Counting the hydrogen atoms shows that there are four in the reactants but only two in the products. The numbers after the certain elements (such as the second oxygen, for example) are subscripts, not to be tampered with when balancing a chemical equation. A subscript only pertains to that one element and changing it would change the nature of the compound entirely. Remember this: ONLY coefficients can be changed!
Types of reactions
In a chemical reaction, two factors are involved: the reactant and the product . As implied by the name, the reactant (always accompanied by an outside catalyst, usually an enzyme in biological reactions) undergoes a change to yield the product. Because most reactions follow an intrinsic pattern, chemists have identified reactions as belonging to the four following types:
Synthesis Reaction . Two or more substances combine to form a new compound. A common reaction in nature is the combination of an element with oxygen to produce an oxide of the element as represented by this magnesium and oxygen reaction:
2Mg(s) + O2(g) -- 2MgO(s)
Decomposition Reaction . A single compound undergoes a reaction that produces two or more simpler substances. The opposite of synthesis reactions, most take place when energy in the form of heat or electricity is added. Here’s a theoretical example:
AX ---- A + X
Single Replacement Reaction Self-explanatory. One element replaces another element in a compound. Example:
A + BX ---: AX + B
Y + BX --- BY + X
Double Replacement Reaction Again implied by the name, except these reactions almost always involve ionic compounds. Electrolysis , the decomposition of a substance by an electric current, is a type of decomposition reaction. The ions of two compounds exchange places in an aqueous (water containing) solution to form two new compounds. One of the compounds formed is usually a precipitate, (a very slightly soluble compound). Represented algebraically as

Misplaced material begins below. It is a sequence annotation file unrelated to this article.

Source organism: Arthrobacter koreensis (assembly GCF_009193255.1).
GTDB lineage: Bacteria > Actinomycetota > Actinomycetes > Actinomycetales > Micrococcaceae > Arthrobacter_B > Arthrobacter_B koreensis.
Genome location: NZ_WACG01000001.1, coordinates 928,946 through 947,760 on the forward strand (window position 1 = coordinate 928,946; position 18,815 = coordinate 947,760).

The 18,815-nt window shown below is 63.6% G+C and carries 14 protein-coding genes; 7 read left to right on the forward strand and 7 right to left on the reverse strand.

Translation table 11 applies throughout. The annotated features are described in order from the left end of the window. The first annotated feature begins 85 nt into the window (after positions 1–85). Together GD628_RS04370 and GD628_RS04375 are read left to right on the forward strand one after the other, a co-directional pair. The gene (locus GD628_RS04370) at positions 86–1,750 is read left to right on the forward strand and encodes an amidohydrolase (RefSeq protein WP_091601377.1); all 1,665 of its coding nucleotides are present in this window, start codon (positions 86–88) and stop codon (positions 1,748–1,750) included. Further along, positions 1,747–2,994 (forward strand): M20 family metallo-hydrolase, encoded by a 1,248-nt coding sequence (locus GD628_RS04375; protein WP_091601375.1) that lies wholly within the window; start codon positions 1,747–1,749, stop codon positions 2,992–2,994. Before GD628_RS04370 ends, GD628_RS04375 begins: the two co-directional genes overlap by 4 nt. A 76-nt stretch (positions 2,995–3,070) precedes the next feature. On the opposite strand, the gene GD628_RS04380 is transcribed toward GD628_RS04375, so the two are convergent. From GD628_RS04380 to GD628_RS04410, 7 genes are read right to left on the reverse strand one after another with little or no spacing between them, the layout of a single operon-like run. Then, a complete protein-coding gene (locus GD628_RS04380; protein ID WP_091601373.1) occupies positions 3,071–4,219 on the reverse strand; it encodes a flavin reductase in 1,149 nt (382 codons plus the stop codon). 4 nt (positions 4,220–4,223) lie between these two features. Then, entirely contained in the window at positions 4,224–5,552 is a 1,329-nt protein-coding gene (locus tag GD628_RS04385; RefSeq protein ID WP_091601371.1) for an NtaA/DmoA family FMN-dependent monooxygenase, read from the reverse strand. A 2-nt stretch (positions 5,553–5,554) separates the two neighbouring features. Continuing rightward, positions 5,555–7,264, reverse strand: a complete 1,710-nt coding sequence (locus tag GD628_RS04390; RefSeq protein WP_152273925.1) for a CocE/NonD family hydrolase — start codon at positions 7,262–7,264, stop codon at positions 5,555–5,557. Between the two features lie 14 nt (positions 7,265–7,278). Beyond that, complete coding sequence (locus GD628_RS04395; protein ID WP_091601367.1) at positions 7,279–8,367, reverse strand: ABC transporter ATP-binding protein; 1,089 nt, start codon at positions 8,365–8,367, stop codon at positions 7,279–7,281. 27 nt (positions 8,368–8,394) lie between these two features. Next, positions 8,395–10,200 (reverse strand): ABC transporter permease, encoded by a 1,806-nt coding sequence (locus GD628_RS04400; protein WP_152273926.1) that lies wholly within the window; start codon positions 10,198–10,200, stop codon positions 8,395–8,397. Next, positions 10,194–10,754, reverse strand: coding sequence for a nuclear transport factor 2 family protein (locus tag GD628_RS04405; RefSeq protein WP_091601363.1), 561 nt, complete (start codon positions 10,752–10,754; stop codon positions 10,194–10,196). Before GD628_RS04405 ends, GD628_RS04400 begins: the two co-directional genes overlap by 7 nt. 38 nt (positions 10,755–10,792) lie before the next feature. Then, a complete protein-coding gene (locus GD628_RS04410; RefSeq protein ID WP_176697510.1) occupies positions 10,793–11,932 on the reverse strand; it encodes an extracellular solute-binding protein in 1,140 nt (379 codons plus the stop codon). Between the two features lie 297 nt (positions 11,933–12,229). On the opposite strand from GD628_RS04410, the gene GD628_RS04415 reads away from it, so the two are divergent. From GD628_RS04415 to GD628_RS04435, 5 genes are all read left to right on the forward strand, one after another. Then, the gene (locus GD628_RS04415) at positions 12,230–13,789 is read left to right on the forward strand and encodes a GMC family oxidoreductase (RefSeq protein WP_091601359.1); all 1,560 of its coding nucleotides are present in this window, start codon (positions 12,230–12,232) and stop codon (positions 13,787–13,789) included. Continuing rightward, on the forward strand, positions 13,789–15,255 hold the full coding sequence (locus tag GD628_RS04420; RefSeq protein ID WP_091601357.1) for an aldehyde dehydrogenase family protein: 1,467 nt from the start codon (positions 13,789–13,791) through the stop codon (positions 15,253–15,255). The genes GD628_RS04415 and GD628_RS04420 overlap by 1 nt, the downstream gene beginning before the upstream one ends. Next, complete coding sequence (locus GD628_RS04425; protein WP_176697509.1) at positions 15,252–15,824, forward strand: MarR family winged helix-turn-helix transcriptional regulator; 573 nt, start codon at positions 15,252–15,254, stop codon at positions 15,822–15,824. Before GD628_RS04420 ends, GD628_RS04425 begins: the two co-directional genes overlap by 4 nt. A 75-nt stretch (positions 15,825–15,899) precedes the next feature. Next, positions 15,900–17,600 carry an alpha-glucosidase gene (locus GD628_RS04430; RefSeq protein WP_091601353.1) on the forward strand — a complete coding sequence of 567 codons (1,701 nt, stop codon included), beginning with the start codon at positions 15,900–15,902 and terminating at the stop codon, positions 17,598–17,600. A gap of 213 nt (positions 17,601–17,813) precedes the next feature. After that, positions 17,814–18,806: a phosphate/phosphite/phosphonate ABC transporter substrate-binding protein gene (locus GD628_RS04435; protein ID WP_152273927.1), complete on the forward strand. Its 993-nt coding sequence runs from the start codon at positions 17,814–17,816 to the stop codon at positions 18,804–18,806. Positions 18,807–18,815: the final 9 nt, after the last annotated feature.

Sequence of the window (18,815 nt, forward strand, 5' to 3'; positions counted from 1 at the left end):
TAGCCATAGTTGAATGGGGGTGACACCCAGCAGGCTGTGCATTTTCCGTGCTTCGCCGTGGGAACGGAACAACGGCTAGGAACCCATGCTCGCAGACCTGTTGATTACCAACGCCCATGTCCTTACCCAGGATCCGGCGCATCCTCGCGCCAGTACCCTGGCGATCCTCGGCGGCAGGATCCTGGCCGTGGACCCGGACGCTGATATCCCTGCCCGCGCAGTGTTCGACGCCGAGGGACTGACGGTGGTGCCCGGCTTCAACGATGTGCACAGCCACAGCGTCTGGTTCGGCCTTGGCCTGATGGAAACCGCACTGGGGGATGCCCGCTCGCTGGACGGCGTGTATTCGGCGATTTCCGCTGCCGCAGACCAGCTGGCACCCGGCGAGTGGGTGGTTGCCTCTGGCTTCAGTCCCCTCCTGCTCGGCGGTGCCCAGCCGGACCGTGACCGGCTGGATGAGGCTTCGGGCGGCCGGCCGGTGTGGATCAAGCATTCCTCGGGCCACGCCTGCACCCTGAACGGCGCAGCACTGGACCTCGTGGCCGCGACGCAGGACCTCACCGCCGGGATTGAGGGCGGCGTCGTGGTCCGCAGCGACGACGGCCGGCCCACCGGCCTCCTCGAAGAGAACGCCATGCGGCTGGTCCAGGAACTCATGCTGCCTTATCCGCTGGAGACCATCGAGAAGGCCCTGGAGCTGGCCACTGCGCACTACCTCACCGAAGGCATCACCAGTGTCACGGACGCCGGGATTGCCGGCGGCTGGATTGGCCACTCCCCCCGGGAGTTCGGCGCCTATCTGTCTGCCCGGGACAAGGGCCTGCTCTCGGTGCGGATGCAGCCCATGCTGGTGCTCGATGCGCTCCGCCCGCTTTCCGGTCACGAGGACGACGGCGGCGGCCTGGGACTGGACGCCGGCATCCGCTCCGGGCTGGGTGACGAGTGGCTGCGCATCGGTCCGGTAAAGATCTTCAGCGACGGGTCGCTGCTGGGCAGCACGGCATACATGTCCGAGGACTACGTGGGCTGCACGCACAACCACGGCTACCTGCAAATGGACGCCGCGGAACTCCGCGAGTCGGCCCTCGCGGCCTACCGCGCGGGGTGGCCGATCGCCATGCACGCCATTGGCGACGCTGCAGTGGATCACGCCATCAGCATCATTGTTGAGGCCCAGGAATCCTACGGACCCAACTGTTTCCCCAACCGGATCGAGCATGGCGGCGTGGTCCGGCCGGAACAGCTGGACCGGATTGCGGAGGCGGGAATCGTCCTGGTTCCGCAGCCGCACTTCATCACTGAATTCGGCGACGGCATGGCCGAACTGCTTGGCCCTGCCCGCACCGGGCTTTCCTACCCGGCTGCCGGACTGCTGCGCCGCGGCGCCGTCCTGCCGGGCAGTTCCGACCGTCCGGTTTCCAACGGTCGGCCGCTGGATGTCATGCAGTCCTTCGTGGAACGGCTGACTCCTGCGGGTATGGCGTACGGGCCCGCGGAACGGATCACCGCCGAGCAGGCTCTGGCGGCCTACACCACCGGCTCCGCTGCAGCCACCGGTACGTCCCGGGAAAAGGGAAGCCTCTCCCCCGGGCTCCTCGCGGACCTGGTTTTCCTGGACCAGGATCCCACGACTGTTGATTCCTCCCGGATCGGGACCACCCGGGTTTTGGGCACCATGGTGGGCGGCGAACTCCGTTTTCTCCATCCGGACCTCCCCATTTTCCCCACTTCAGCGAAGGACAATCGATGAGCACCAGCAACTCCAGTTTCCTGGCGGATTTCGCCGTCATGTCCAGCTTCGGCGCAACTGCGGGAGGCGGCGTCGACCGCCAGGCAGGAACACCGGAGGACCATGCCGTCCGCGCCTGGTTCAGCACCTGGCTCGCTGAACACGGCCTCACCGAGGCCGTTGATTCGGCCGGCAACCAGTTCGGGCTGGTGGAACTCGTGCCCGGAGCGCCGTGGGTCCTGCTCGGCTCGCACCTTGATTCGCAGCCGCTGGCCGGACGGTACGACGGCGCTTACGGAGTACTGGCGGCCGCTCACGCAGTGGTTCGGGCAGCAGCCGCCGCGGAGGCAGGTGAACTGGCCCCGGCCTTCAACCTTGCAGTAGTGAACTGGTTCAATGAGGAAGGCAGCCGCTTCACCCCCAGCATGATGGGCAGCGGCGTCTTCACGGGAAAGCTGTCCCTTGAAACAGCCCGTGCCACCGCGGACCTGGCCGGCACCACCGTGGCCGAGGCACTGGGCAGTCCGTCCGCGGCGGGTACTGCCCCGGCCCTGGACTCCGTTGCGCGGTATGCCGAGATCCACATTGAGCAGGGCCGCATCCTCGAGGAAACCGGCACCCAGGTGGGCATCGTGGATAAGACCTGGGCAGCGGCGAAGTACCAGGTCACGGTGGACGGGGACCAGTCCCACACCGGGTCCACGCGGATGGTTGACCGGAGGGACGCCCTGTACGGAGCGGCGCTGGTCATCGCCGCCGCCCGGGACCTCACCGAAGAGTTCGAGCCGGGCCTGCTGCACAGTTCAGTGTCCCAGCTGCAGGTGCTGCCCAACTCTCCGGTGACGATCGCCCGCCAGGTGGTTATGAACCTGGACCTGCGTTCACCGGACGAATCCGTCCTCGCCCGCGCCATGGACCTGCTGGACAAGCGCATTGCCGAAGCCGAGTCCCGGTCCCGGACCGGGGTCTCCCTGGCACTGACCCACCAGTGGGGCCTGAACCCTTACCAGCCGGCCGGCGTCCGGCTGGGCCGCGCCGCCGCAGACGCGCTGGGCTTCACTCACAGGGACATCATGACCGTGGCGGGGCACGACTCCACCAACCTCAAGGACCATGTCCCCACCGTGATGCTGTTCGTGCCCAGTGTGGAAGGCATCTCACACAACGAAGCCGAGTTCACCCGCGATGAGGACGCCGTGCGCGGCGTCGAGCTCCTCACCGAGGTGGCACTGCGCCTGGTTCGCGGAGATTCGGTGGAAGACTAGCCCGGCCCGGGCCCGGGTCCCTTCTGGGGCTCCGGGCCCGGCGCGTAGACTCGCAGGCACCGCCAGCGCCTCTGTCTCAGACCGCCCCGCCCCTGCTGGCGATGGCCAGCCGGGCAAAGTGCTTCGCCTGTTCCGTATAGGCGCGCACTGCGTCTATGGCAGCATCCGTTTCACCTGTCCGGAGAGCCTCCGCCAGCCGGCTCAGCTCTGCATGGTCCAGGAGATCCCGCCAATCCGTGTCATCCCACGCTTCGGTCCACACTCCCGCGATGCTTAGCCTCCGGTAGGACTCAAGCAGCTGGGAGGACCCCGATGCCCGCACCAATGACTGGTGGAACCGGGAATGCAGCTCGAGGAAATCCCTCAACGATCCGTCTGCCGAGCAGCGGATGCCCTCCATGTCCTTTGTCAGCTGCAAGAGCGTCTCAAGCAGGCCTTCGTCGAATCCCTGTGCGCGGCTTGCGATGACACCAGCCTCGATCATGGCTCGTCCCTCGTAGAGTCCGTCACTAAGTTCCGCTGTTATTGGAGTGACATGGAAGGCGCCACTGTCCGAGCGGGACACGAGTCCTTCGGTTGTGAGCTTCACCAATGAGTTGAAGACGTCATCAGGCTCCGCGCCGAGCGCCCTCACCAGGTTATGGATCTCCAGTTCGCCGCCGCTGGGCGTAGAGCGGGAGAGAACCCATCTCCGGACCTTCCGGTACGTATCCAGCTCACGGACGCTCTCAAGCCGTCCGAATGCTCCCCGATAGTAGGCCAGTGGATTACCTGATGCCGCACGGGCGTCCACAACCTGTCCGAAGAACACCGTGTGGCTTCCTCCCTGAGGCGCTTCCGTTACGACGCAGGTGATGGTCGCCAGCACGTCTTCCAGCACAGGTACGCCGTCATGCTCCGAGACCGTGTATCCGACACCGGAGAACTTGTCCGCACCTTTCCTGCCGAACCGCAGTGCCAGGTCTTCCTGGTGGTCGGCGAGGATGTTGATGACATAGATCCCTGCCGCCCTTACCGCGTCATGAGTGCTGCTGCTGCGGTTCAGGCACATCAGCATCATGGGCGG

AX + BY - AY + BX
And here’s an electrolysis reaction :
2H2O(l) + electric current ---- 2H2(g) + O2(g)
I did lie: there is a fifth type of reaction. In a combustion reaction , a substance combines with oxygen releasing a large amount of energy in the form of light and heat. Hydrocarbons , compounds made up of carbon and hydrogen, are associated with this type of reaction. However, I did not classify it among the four biggies because controversy exists among most chemists as to whether combustion reactions merit their own category. Example:
C3H8 (g) + 5O2 (g) ---- 3CO2(g) + 4H2O (g)
Mole Ratio, and its significance in chemical equations
Mole ratio, or a conversion factor that relates the number of moles of any two substances involved in a chemical reaction, is a pretty big deal in the field of stochiometry (quantitative analysis of chemical reactions) and to those wanting to figure out things like percent yieldand mass-mass relationships. Anyone can obtain the mole ratio simply by looking at a balanced equation:
2Al2O3 (l)------ 4Al(s) + 3O2(g)
By looking at this equation, one can say that 2 moles of aluminum oxide decompose to produce 4 mol of aluminum metal and 3 mol of oxygen gas. These relationships can be expressed in the following mole ratios:
2 mol Al2O3/4 mol AL or vice versa,
2 mol Al2O3/ 3 mol O2 or vice versa,
4 mol AL/3 mol O2 or vice versa.
When solving quantitative problems involving chemical formulas, knowing about mole ratios comes in quite handy.